Orygen co-develops International Olympic Committee tool for identifying elite athletes at risk of me

Orygen co-develops International Olympic Committee tool for identifying elite athletes at risk of mental ill-health

24 September 2020

A new tool to identify elite athletes’ risk of mental ill-health has been developed by a group of international experts, including researchers from Orygen.

The International Olympic Committee (IOC) Sport Mental Health Assessment Tool 1 (SMHAT-1) allows sports medicine physicians and other health professionals to assess elite athletes at risk of, or presenting with, symptoms of mental ill-health.

The tool was published this week in the British Journal of Sports Medicine.

Orygen’s director of research and translation and member of the IOC’s working group, Associate Professor Rosemary Purcell, said the tool brought together the best available screening measures to identify elite athletes at risk of developing mental ill-health.

“The tool itself has multiple phases; if athletes receive a high score on the first phase, they’ll move on to complete the next phase,” Associate Professor Purcell said.

“If an athlete is identified as being at risk of developing mental ill-health, then the tool helps sports medicine staff to investigate exactly what the athlete is experiencing and how severe it may be.

“It’s not about diagnosing athletes with mental ill-heath, it’s about identifying those athletes at risk of mental ill-health so that they are able to get help as early as possible.”

The first phase of the tool requires athletes to complete the Athlete Psychological Strain Questionnaire (APSQ).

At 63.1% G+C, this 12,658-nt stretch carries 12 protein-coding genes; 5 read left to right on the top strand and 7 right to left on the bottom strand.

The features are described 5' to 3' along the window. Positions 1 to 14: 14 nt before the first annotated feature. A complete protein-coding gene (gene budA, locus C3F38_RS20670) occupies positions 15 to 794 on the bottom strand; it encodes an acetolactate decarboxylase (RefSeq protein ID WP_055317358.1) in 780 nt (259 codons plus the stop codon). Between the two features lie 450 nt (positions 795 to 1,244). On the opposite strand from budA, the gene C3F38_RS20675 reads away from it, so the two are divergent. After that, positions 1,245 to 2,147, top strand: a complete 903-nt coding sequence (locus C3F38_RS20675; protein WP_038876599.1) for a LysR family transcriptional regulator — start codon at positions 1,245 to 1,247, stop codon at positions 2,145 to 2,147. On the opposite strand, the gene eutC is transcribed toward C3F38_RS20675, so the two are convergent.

Developed by Orygen researchers, including Associate Professor Purcell and Orygen principal research fellow, Associate Professor Simon Rice, the APSQ uses targeted questions to determine athletes’ psychological distress.

“The APSQ is a screening tool that’s sensitive to elite athletes’ context and environment,” Associate Professor Rice said. “Rather than asking questions such as ‘are you feeling depressed’ or ‘is your mood lower than usual’, the questionnaire asks targeted questions on topics such as coping with selection pressures or worrying about life after sport.”

The SMHAT-1 was developed in response to the International Olympic Committee consensus statement on mental health in elite athletes, which found a significant prevalence of mental ill-health among active and former elite athletes and recommended screening elites athletes for symptoms of mental ill-health throughout their career.

“Elite athletes work in high-performance environments; receiving high levels of scrutiny and judgement are part of their occupation,” Associate Professor Purcell said. “Our research has shown that elite athletes’ risk of experiencing mental ill-health is much higher than the general population.

“We need to be looking for signs of mental ill-health in athletes as early as possible so that they receive the support they need and are able to achieve sporting success.”